(How’s that for uncharacteristic concision? Whose compact assertion I risk squandering through excessive patting myself on the back.
Nope. I’m out.)
An artiste who strikes gold early faces the danger of believing they have successfully “Cracked the Code” and are creatively infallible. An artiste who directs their own material?
WRITER/DIRECTOR: “What do you think?”
DIRECTOR/WRITER: “I like it.”
WRITER/DIRECTOR: “What a coincidence. So do I.”
I have written earlier about a McDonagh play I saw called The Beauty Queen of Leelane. Formulating Conclusion: A recognizable M.O.
Deficient narrative policing.
(Note: In the theater, the playwright, especially if successful, has, contractually, the last word. The director may offer suggestions, but the playwright is free to hum impatiently which they do so.)
Three Billboards gives us an intriguing “Jumping Off” point:
Seven months after the atrocity, a grieving mother of a raped-and-murdered teenaged daughter pays for three adjacent billboards, on which she challenges the local sheriff for making no progress uncovering the assailant.
The obstacling “wrinkle” in her unwavering rancor?
The likable sheriff is dying of cancer.
And off we go.
It’s a promising premise. And the acting, especially the leads: Frances McDormand, (married to one of the Coen brothers; I am not certain which one, but it only matters that they are), Woody Harrelson and Sam Rockwell – are unilaterally rewardingly stellar.
I was also impressed by the overall casting. Although an accompanying family member pronounced it, “Too ‘Hollywood.’” Meaning, the participants were too “glossy” (as in actors’ promotional “8-by-10 ‘Glossies’.”) I myself have no problem believing there are attractive people in Missouri. Those Hollywood “transplants” must have emigrated from somewhere. The Midwestern air appears to be good for your complexion.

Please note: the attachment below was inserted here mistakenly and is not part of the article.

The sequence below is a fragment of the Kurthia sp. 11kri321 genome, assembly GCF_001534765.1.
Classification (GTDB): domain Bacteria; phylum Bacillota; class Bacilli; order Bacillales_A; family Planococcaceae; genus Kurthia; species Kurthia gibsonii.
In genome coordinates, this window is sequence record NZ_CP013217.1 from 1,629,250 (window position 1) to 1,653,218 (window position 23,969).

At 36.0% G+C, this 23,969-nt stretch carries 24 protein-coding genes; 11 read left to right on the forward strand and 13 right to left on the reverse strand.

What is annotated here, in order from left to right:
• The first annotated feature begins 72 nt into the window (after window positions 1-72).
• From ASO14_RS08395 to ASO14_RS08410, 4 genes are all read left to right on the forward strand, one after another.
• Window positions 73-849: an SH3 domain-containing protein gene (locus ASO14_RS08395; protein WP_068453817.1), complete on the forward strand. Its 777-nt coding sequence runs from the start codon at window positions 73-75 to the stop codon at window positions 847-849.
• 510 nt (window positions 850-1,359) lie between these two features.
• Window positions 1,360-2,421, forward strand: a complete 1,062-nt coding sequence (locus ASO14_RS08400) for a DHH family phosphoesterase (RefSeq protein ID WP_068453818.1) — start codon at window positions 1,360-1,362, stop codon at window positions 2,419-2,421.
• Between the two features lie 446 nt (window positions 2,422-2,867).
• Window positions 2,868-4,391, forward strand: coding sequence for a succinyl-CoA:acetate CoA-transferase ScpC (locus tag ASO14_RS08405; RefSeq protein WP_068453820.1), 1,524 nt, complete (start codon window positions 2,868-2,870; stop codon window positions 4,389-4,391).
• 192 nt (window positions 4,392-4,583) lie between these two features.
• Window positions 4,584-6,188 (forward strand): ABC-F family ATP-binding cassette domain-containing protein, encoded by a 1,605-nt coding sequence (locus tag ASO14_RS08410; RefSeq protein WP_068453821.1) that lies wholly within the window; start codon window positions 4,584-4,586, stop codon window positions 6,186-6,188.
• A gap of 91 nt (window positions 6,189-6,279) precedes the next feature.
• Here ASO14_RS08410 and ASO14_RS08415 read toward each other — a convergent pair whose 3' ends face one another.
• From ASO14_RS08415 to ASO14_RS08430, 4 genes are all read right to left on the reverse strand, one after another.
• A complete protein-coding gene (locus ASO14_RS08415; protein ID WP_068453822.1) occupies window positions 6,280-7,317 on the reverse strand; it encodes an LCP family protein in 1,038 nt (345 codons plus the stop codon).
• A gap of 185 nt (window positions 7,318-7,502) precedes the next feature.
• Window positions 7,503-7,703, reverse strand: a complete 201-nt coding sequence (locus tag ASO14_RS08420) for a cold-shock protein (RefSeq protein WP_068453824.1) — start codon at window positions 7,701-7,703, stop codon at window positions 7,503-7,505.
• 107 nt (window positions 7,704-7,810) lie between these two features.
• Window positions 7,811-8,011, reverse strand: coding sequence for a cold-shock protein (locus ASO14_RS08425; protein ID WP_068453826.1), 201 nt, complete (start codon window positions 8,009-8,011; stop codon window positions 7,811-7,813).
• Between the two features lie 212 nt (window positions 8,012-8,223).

(A Blogger’s Possibly Erroneous Perception: Since the massive success of Hillbilly Elegy, I have detected a newfound focus on “Heartland” difficulties. As in politics, the “Big Cities” feel seemingly eclipsed by the provincial problems of the unglamorous folks who stayed put. Though it could be I am just noticing this more.)
Although Three Billboards’s” storytelling generally held my attention, it, at meaningful junctures, felt annoyingly arbitrary. (As if the Writer/Director said, “That’s how I want it” and the Director/Writer readily concurred.)
Among other diminishing infractions, the less than scrupulous storyline includes head-scratching coincidences, characters changing unpersuasively in midstream, and serious actions proceeding without consequence – a guy throws another guy out a window, with no expected constabulary follow-up.
It’s like I told a comedy writer once: “Your good jokes are ‘Check Marks.’ But your bad jokes count too, in the other direction.”
By that score, Three Billboards barely breaks even.
However, because of the acting…
For your increased enjoyment and understanding, I shall now pass the baton to the superiorly articulate New York Times film reviewer Manohla Dargis:
“(McDonagh) doesn’t always know his A material from his B, or he doesn’t care; his jokes can be uninterestingly glib, with tiny, bloodless pricks that are less about challenging the audience than about obscuring the material’s clichés and overriding theatricality.”
I could not have put that better myself, or – which is the reason I cribbed it – nowhere nearly as skillfully.
In my view, the director went excessively easy on the writer (who happened also to be the director.) The actors’ performances ultimately bailed the thing out.
I don’t know.
Maybe it’s idiosyncratic storytelling makes you a scriptorial standout.
My Humble Personal Assessment:
No creative effort is ever less appreciated because the plot makes more reasonable sense.
For to occur in the future, however, Mr. McDonagh will have to surrender some creative decision-making to somebody else.
(Full Disclosure: Which I would never have admitted when I was calling the shots.)